Localism challenged in Cornwall

The Secretary of State for Communities and Local Government, Eric Pickles, has been accused by MPs of flying in the face of his own localism agenda, following a decision to allow a proposed energy-from-waste plant to be built in a small Cornish town.

The proposed 240,000-tonne-a-year capacity facility, which will be known as the ‘Cornwall Energy Recovery Centre’, will be located at Rostowrack Farm, near St Dennis, Cornwall.

Waste management contractor SITA is developing the facility under its 30-year private finance initiative contract to treat Cornwall’s municipal waste.

The proposals have been met with strong local opposition since 2005 and were thrown out by the now-defunct local council in March 2009. However, waste management contractor SITA later lodged an appeal, which has now been upheld by Mr Pickles.

The decision follows a letter from the Conservative Leader of Cornwall Council, Alec Robertson, urging Pickles to uphold the appeal due to the Council’s ‘dire financial straits’.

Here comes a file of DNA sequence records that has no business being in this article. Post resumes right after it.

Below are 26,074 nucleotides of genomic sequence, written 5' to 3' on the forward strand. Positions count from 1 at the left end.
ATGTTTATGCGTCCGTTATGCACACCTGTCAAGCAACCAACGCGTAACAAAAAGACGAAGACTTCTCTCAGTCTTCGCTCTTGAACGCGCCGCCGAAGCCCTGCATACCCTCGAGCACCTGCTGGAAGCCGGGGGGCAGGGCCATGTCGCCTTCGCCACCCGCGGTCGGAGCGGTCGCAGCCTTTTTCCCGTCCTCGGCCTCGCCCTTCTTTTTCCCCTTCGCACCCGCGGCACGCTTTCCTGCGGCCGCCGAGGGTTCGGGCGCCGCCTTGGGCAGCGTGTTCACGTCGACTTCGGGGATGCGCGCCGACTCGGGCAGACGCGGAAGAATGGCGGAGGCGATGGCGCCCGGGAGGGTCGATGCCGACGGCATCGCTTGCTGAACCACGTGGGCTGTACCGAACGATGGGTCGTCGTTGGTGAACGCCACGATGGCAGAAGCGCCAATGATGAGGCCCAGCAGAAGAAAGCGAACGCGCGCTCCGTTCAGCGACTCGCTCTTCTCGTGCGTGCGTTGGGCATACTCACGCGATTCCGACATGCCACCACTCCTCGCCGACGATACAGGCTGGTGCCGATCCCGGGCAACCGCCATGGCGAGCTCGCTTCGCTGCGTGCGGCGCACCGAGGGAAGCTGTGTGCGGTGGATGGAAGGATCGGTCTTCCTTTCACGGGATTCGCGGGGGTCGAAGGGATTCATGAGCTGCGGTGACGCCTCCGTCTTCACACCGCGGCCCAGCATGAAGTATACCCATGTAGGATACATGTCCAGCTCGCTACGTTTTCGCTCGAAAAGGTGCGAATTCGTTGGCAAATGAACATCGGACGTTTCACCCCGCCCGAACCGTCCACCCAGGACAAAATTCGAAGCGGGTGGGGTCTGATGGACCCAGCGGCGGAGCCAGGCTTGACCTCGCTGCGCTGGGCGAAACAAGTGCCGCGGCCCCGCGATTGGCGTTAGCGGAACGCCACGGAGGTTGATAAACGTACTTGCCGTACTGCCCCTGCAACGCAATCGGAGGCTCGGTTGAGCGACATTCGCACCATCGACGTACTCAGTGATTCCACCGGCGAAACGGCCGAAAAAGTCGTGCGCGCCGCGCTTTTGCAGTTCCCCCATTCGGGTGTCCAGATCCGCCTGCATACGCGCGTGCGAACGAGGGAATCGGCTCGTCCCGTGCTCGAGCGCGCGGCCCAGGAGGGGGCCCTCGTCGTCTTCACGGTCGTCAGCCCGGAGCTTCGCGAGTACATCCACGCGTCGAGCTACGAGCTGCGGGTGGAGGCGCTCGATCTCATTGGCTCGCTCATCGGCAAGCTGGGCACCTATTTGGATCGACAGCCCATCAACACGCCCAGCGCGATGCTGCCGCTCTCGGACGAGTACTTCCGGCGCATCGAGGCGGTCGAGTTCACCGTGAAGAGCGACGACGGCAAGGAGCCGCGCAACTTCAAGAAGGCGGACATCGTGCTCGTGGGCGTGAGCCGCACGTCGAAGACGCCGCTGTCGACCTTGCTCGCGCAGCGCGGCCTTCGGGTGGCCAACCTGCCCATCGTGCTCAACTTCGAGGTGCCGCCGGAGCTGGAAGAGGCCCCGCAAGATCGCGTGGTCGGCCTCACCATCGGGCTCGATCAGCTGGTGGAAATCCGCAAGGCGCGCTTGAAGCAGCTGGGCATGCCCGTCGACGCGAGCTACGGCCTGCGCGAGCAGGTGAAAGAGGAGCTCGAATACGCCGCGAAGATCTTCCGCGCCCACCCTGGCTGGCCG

Stephen Gilbert, MP for St Austell and Newquay, described the decision as “a real slap in the face for the local people” and said that he was outraged that Robertson had asked “his Conservative chum” Pickles to approve this application.

“I don't know how, on the one hand, the Secretary of State can credibly talk about localism and yet on the other hand impose a decision over the heads of local representatives and against the wishes of local people”, said Gilbert.

This decision is not the first time that Mr Pickles has intervened on a proposed EfW development; in February 2011, he gave the go-ahead for Viridor to develop an incinerator at Ardley in Oxfordshire, despite the county council’s planning committee rejecting the proposals

A spokesperson for the CLG stated that planning law is part of the role the Secretary of State plays. “I don’t think that the localism agenda is about handing everything over carte blanch to local people; there have to be some things that remain national issues and one of those is big infrastructure projects”, he stated.

Pickles introduced the Localism Bill in December 2010, as part of the coalition’s aim of empowering local people. The bill aims to reform the planning system, giving local people new rights to shape the development of their community and forcing large companies to consult residents before submitting planning applications.